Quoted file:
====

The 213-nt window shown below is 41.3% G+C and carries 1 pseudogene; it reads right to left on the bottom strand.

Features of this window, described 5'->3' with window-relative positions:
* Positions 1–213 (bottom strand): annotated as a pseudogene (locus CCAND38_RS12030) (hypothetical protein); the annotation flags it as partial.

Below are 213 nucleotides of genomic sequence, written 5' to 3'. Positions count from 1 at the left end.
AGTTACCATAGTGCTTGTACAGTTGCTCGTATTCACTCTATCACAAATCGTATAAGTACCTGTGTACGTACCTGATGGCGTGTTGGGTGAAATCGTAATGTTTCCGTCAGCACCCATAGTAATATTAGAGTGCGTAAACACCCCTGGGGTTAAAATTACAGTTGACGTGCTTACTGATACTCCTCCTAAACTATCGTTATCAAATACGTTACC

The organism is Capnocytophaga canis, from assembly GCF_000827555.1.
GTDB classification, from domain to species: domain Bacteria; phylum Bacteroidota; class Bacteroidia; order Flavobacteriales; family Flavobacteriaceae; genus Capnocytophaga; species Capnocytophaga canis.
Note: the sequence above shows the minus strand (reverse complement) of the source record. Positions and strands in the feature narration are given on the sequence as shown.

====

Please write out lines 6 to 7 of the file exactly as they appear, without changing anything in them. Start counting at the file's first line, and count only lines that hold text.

The organism is Capnocytophaga canis, from assembly GCF_000827555.1.
GTDB classification, from domain to species: domain Bacteria; phylum Bacteroidota; class Bacteroidia; order Flavobacteriales; family Flavobacteriaceae; genus Capnocytophaga; species Capnocytophaga canis.